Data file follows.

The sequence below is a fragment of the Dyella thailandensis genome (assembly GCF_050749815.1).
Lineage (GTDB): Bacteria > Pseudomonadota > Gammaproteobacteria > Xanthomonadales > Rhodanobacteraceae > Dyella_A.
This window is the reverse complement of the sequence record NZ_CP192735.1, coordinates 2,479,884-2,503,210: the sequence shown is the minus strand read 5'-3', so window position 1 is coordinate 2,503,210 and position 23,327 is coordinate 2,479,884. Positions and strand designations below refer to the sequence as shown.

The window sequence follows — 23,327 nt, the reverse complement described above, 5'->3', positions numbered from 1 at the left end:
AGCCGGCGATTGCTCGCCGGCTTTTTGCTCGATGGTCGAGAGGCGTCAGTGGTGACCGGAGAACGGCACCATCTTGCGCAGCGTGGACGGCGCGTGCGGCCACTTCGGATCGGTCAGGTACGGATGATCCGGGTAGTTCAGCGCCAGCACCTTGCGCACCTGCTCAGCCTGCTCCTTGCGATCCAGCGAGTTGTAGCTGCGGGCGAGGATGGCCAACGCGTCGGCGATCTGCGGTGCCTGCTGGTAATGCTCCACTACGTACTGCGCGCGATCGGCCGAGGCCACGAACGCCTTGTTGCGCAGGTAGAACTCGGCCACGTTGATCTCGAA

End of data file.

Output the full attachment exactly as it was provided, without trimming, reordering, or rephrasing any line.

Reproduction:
The sequence below is a fragment of the Dyella thailandensis genome (assembly GCF_050749815.1).
Lineage (GTDB): Bacteria > Pseudomonadota > Gammaproteobacteria > Xanthomonadales > Rhodanobacteraceae > Dyella_A.
This window is the reverse complement of the sequence record NZ_CP192735.1, coordinates 2,479,884-2,503,210: the sequence shown is the minus strand read 5'-3', so window position 1 is coordinate 2,503,210 and position 23,327 is coordinate 2,479,884. Positions and strand designations below refer to the sequence as shown.

The window sequence follows — 23,327 nt, the reverse complement described above, 5'->3', positions numbered from 1 at the left end:
AGCCGGCGATTGCTCGCCGGCTTTTTGCTCGATGGTCGAGAGGCGTCAGTGGTGACCGGAGAACGGCACCATCTTGCGCAGCGTGGACGGCGCGTGCGGCCACTTCGGATCGGTCAGGTACGGATGATCCGGGTAGTTCAGCGCCAGCACCTTGCGCACCTGCTCAGCCTGCTCCTTGCGATCCAGCGAGTTGTAGCTGCGGGCGAGGATGGCCAACGCGTCGGCGATCTGCGGTGCCTGCTGGTAATGCTCCACTACGTACTGCGCGCGATCGGCCGAGGCCACGAACGCCTTGTTGCGCAGGTAGAACTCGGCCACGTTGATCTCGAA